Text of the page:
Those of you both of you who read Combat! blog regularly know that we grapple with a perennial question around here: do demagogues like Michele Bachmann or Bill O’Reilly actually believe what they say? It’s an unanswerable question, like the exact velocity and location of an electron. To know whether a Bill O’Reilly’s insane falsehoods are delusions or lies is, first, to know whether they are actually false, or if we are the ones who are deluded. Even if we mustered the certainty for that, we would have to further parse whether his audience believes him, or if they view the O’Reilly Factor as an ideologically thrilling romp along the lines of Taken—and if we think we’ve pinned that down, we incur the sub-question of whether O’Reilly is participating in the joke or trying to deceive them. Uncertainty of uncertainties—all is uncertainty. Then I saw this.
On Halloween, political analyst and former Clinton adviser Dick Morris besmirched the good name of The O’Reilly Factor by predicting that Mitt Romney would win in a landslide. He had sailed that claim majestically around the mediasphere for weeks, despite the fact that it was, you know, insane. Romney did not win in a landslide. No actual data suggested he would, but Morris—an ostensibly unbiased analyst—had, in his own words, “worked very hard for Romney.” Was he deluding himself? Kind of. Was he deluding others? Also yes, kind of, as he explained to Sean Hannity in a thicket of prevarication that is the subject of today’s close reading. Props to Ben al-Fowlkes for the link. Bad faith after the jump.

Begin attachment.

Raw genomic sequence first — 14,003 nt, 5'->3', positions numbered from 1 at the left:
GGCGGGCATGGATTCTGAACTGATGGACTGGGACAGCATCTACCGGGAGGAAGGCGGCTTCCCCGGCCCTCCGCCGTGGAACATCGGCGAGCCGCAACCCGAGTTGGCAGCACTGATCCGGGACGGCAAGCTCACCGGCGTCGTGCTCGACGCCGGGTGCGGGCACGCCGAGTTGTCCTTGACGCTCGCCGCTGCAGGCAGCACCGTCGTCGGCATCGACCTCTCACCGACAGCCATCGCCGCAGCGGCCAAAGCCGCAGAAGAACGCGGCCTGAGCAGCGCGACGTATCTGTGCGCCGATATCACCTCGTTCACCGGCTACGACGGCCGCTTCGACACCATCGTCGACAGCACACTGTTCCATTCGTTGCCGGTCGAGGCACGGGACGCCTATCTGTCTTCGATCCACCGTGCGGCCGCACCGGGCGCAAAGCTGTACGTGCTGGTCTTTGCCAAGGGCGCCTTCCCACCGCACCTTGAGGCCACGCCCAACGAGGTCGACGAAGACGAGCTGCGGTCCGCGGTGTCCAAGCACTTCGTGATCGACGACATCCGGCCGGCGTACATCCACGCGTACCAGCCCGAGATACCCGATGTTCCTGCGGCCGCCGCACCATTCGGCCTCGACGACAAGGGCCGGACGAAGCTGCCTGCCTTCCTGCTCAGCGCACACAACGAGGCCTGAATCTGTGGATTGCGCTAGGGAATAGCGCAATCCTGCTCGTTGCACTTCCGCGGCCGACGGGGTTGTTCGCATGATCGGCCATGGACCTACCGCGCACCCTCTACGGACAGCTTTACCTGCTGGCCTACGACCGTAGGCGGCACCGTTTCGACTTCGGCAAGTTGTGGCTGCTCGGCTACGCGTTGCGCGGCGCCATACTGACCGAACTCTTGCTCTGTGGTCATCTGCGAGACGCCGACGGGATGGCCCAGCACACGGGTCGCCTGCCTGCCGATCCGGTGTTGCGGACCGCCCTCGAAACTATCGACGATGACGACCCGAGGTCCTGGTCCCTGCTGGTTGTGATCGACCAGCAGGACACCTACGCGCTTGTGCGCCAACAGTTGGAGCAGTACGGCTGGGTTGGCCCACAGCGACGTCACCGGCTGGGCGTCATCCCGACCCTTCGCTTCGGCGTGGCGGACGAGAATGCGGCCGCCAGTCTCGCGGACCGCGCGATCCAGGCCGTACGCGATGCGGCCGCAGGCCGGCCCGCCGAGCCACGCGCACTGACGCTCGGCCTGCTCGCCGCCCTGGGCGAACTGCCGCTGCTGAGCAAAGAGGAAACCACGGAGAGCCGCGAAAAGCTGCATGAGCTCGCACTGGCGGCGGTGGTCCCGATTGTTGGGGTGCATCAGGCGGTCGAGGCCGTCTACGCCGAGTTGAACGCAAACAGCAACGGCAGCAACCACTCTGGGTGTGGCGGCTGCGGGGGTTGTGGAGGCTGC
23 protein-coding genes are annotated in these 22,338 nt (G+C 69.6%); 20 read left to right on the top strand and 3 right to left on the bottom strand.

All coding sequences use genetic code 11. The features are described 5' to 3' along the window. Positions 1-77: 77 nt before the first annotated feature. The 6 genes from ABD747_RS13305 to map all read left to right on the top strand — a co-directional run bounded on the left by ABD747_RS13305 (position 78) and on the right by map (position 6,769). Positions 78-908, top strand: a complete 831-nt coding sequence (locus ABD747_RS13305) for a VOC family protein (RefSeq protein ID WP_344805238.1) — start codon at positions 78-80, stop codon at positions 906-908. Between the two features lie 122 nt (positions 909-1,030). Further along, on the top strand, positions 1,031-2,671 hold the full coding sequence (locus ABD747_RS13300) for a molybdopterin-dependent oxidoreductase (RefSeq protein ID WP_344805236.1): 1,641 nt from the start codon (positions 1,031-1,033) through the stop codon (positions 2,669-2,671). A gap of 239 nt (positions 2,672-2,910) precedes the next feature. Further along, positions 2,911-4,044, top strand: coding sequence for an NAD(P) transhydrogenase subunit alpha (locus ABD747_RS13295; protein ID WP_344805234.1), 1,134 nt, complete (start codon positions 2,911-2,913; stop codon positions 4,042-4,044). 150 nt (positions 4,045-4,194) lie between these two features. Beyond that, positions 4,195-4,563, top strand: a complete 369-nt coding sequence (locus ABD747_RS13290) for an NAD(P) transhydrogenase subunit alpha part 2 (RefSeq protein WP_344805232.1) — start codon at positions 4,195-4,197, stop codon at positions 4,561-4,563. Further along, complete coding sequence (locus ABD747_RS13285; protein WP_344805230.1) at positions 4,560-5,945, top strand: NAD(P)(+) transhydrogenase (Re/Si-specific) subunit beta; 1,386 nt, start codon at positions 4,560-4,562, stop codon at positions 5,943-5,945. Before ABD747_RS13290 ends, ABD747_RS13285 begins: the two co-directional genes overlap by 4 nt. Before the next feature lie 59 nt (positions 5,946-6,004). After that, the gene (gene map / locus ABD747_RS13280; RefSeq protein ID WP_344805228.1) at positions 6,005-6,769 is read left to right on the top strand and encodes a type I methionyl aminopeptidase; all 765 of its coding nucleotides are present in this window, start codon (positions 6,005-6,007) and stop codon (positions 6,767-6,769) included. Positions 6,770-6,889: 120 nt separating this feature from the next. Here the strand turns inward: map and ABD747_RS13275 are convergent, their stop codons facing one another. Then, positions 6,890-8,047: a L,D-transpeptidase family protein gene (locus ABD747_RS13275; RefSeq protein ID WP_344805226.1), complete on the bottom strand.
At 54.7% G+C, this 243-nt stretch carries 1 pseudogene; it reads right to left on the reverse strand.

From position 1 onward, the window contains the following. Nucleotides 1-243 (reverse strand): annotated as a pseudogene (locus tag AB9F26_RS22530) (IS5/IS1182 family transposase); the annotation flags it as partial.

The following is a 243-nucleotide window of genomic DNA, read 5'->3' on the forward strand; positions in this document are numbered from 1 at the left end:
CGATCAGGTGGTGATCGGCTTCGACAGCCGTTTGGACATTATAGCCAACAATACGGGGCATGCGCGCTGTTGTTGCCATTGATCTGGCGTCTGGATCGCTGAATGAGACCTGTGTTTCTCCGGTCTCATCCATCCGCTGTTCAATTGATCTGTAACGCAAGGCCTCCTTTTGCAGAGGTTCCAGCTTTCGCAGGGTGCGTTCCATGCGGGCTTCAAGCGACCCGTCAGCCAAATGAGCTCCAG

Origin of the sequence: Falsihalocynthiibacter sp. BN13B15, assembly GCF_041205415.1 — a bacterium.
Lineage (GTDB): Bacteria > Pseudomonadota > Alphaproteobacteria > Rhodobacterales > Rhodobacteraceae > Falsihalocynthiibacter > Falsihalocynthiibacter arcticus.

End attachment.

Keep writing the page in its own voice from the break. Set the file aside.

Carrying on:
Deductive reasoning isn’t just a tool for curing polio and making accurate models of the solar system; it’s also a great way to alienate yourself from like half the population. One can only imagine the joy of the first caveman who combined two truthful propositions to synthesize a third, and the disappointment/rock impact he felt when he tried to explain it to somebody else. The problem with logic is that it works best on those people who are most likely to arrive at valid conclusions themselves. Its effectiveness diminishes as you deal with unprincipled or prejudiced people—sorry, “common sense” people—and drops to near zero when you get to people who prefer standing outside and yelling stuff. Basically, logic convinces least where you need it most, like if Raid killed bugs in direct proportion to their intelligence. This week’s link roundup starts out with some sweet victories for logic, then watches logic return to its role as depressingly aging gatekeeper. It’s also got Glenn Beck telling us which major religion the Antichrist will probably belong to so, you know, look out for that.
Corpse eating crackers Brit Hume appeared on Fox News this Sunday to pass judgment on Tiger Woods’s extramarital affairs, opine that his children might never be able to love him, and demand that he change religions. I direct your props to Ben Fowkles for the link, and your attention to William Kristol at the :40 mark. You know you’re talking crazy when you discombobulate Bill Kristol—the man was chief of staff to Dan Quayle, for crissake. After offering the generous assessment, “It’s not clear to me that he’ll be able to have a relationship with his children,” Hume goes on to speculate that Woods’s professed Buddhism does not offer “the kind of forgiveness and redemption that is offered by the Christian faith.” Okay, but will it make me a sanctimonious asshole? Because that’s the last piece of my asshole puzzle.
Brit Hume is not completely oblivious to how he comes off on TV, and he’s aware that certain segments of the Fox News viewing audience—specifically the 40% that watches solely to capture video and criticize it on the internet—took exception to his remarks. That’s why he went on Bill O’Reilly to address the heart of the issue: the way that people in this society immediately freak out if you so much as mention that you’re a Christian. Behold: